The study offers new insights into a connection that has only become evident to researchers in the past decade: that children born to mothers who smoked during pregnancy are more likely to be overweight or obese. In the 1960s and 1970s, close to 40% of U.S. and Canadian women smoked during pregnancy, suggesting that tobacco may be one factor in the dramatic run-up of obesity in North America during the past three decades. (Other prenatal factors that may predispose one toward obesity are poorer maternal nutrition, maternal obesity and closely spaced pregnancies.)
But the latest research, published “Online First” in the Archives of General Psychiatry on Monday, suggests that smoking may influence the development of the fetal brain in ways that will predispose the affected baby to choose fatty foods over foods less dense in fat. It appears to do so by suppressing the size of the amygdala, the almond-shaped structure at the heart of the brain that, among other functions, helps regulate appetite and other reward-seeking behavior.
The study recruited 378 Canadian high school students between 13 and 19 years of age — 180 of them exposed to cigarette smoke while in utero. All were at a late stage in their pubertal transition, a period during which obesity related to mother’s tobacco use systematically crops up. Each adolescent had his or her body-mass index and body-fat composition measured, and brain scans assessed the size and structure of several brain regions thought to play a role in appetite and reward-seeking. The teens were also asked about their use of illicit drugs, alcohol or tobacco, and parents filled out questionnaires relating to a mother’s smoking during pregnancy, breastfeeding and the family’s socioeconomic status.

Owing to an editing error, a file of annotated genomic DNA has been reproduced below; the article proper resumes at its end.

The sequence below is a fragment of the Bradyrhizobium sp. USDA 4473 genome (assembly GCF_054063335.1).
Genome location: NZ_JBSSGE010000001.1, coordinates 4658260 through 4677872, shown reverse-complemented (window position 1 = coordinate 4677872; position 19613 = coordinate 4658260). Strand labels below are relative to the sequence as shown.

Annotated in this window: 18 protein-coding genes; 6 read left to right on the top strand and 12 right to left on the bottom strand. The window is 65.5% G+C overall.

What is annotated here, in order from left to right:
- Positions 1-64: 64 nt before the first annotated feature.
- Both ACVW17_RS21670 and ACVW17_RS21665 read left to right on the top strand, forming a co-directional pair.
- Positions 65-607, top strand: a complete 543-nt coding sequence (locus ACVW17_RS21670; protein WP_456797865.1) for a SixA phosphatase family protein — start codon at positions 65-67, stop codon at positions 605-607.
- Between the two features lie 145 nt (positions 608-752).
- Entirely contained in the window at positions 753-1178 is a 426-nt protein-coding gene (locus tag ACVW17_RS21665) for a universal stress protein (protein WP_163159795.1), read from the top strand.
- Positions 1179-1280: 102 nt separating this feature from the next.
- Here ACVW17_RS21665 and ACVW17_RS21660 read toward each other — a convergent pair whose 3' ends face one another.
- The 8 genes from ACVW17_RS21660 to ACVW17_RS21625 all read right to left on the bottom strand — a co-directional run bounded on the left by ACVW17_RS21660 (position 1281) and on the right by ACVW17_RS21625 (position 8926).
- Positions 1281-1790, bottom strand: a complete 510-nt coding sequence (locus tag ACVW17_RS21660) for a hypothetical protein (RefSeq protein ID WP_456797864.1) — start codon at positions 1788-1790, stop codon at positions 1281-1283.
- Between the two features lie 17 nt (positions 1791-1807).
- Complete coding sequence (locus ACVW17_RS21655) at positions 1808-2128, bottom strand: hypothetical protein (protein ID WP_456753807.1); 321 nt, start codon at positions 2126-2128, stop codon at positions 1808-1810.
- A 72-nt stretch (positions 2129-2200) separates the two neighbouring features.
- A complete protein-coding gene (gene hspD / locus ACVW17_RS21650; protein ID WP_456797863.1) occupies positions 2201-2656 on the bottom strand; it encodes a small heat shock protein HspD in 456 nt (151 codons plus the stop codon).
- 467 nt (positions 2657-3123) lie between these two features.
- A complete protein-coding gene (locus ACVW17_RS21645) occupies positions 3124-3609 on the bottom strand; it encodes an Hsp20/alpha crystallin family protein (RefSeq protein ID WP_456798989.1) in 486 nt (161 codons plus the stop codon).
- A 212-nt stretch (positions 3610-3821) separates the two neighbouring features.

Compared to kids whose mothers did not smoke during pregnancy, those exposed to cigarette smoke in utero had smaller amygdalea. Their food diaries indicated their diets were higher in fats, representing 33.1% of the daily caloric intake versus 30.4% for nonexposed children.
The average body weight and BMI of the tobacco-exposed group was slightly higher than that of the group whose mothers had not smoked. But their body compositions reflected substantial differences: The tobacco exposed group had on average 15% more body fat than did the group of kids whose moms did not smoke during pregnancy.
Kids whose moms smoked during pregnancy were also significantly more likely to have experimented with illicit drugs and alcohol than did those whose fetal experience was not bathed in nicotine. Curiously, neither group of children was more likely to use tobacco.
“Diets high in fat are considered highly rewarding,” the authors write. And that sense of reward that comes with, say, biting into a doughnut, registers in the same places in the brain — the amygdala among them — that are activated by drugs of abuse. Past research has found that having an amygdala that is either small or not highly responsive to addictive pleasures is highly correlated to addictive behavior.